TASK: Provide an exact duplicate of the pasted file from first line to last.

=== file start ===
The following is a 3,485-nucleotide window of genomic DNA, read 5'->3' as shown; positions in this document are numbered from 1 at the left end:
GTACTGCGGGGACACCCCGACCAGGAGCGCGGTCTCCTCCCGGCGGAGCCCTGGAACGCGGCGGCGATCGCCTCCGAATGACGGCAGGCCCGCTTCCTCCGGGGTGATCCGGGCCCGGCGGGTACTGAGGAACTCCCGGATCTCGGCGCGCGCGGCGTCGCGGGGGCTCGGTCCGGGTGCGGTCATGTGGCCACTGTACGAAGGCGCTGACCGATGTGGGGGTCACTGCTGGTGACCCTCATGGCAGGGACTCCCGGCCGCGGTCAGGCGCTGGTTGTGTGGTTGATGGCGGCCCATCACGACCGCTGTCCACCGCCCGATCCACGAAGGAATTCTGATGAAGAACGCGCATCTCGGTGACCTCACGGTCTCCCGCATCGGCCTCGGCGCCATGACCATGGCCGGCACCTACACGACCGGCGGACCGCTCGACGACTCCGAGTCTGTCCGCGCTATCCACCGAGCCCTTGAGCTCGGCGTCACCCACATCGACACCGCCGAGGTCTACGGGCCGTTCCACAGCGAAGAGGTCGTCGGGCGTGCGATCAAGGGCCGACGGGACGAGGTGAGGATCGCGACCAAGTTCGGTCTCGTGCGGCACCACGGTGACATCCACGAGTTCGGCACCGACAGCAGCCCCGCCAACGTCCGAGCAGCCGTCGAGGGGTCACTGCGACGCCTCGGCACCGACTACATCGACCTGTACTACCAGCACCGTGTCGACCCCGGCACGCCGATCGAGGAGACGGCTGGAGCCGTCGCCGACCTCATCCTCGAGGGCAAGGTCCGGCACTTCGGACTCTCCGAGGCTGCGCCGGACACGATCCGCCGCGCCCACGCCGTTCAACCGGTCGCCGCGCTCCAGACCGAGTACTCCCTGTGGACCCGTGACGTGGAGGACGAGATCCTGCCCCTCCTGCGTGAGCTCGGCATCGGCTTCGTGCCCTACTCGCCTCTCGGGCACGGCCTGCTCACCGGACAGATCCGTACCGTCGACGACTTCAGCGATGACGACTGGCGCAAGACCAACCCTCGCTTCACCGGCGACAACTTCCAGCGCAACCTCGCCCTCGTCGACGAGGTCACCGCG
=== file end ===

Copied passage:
The following is a 3,485-nucleotide window of genomic DNA, read 5'->3' as shown; positions in this document are numbered from 1 at the left end:
GTACTGCGGGGACACCCCGACCAGGAGCGCGGTCTCCTCCCGGCGGAGCCCTGGAACGCGGCGGCGATCGCCTCCGAATGACGGCAGGCCCGCTTCCTCCGGGGTGATCCGGGCCCGGCGGGTACTGAGGAACTCCCGGATCTCGGCGCGCGCGGCGTCGCGGGGGCTCGGTCCGGGTGCGGTCATGTGGCCACTGTACGAAGGCGCTGACCGATGTGGGGGTCACTGCTGGTGACCCTCATGGCAGGGACTCCCGGCCGCGGTCAGGCGCTGGTTGTGTGGTTGATGGCGGCCCATCACGACCGCTGTCCACCGCCCGATCCACGAAGGAATTCTGATGAAGAACGCGCATCTCGGTGACCTCACGGTCTCCCGCATCGGCCTCGGCGCCATGACCATGGCCGGCACCTACACGACCGGCGGACCGCTCGACGACTCCGAGTCTGTCCGCGCTATCCACCGAGCCCTTGAGCTCGGCGTCACCCACATCGACACCGCCGAGGTCTACGGGCCGTTCCACAGCGAAGAGGTCGTCGGGCGTGCGATCAAGGGCCGACGGGACGAGGTGAGGATCGCGACCAAGTTCGGTCTCGTGCGGCACCACGGTGACATCCACGAGTTCGGCACCGACAGCAGCCCCGCCAACGTCCGAGCAGCCGTCGAGGGGTCACTGCGACGCCTCGGCACCGACTACATCGACCTGTACTACCAGCACCGTGTCGACCCCGGCACGCCGATCGAGGAGACGGCTGGAGCCGTCGCCGACCTCATCCTCGAGGGCAAGGTCCGGCACTTCGGACTCTCCGAGGCTGCGCCGGACACGATCCGCCGCGCCCACGCCGTTCAACCGGTCGCCGCGCTCCAGACCGAGTACTCCCTGTGGACCCGTGACGTGGAGGACGAGATCCTGCCCCTCCTGCGTGAGCTCGGCATCGGCTTCGTGCCCTACTCGCCTCTCGGGCACGGCCTGCTCACCGGACAGATCCGTACCGTCGACGACTTCAGCGATGACGACTGGCGCAAGACCAACCCTCGCTTCACCGGCGACAACTTCCAGCGCAACCTCGCCCTCGTCGACGAGGTCACCGCG